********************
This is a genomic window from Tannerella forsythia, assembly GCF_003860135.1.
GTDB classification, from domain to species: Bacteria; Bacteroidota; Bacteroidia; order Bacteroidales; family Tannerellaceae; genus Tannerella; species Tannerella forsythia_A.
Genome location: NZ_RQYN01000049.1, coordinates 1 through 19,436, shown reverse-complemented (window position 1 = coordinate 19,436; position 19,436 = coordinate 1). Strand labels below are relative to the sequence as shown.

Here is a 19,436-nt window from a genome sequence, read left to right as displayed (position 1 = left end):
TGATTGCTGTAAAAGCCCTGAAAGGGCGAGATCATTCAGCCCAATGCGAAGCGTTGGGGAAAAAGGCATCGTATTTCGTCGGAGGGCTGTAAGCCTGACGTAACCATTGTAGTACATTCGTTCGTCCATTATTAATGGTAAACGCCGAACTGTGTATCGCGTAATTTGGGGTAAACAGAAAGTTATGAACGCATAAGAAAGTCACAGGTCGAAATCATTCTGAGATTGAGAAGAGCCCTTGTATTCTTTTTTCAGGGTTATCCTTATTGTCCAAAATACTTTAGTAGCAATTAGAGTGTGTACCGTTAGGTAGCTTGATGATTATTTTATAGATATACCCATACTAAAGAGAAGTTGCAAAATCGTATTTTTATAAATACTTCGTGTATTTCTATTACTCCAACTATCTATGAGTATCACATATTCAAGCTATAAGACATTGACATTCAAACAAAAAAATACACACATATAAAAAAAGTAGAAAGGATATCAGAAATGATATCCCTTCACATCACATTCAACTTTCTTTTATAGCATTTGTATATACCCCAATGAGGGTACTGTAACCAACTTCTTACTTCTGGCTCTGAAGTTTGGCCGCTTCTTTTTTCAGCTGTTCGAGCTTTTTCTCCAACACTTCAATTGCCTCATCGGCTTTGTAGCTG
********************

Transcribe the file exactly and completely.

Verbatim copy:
This is a genomic window from Tannerella forsythia, assembly GCF_003860135.1.
GTDB classification, from domain to species: Bacteria; Bacteroidota; Bacteroidia; order Bacteroidales; family Tannerellaceae; genus Tannerella; species Tannerella forsythia_A.
Genome location: NZ_RQYN01000049.1, coordinates 1 through 19,436, shown reverse-complemented (window position 1 = coordinate 19,436; position 19,436 = coordinate 1). Strand labels below are relative to the sequence as shown.

Here is a 19,436-nt window from a genome sequence, read left to right as displayed (position 1 = left end):
TGATTGCTGTAAAAGCCCTGAAAGGGCGAGATCATTCAGCCCAATGCGAAGCGTTGGGGAAAAAGGCATCGTATTTCGTCGGAGGGCTGTAAGCCTGACGTAACCATTGTAGTACATTCGTTCGTCCATTATTAATGGTAAACGCCGAACTGTGTATCGCGTAATTTGGGGTAAACAGAAAGTTATGAACGCATAAGAAAGTCACAGGTCGAAATCATTCTGAGATTGAGAAGAGCCCTTGTATTCTTTTTTCAGGGTTATCCTTATTGTCCAAAATACTTTAGTAGCAATTAGAGTGTGTACCGTTAGGTAGCTTGATGATTATTTTATAGATATACCCATACTAAAGAGAAGTTGCAAAATCGTATTTTTATAAATACTTCGTGTATTTCTATTACTCCAACTATCTATGAGTATCACATATTCAAGCTATAAGACATTGACATTCAAACAAAAAAATACACACATATAAAAAAAGTAGAAAGGATATCAGAAATGATATCCCTTCACATCACATTCAACTTTCTTTTATAGCATTTGTATATACCCCAATGAGGGTACTGTAACCAACTTCTTACTTCTGGCTCTGAAGTTTGGCCGCTTCTTTTTTCAGCTGTTCGAGCTTTTTCTCCAACACTTCAATTGCCTCATCGGCTTTGTAGCTG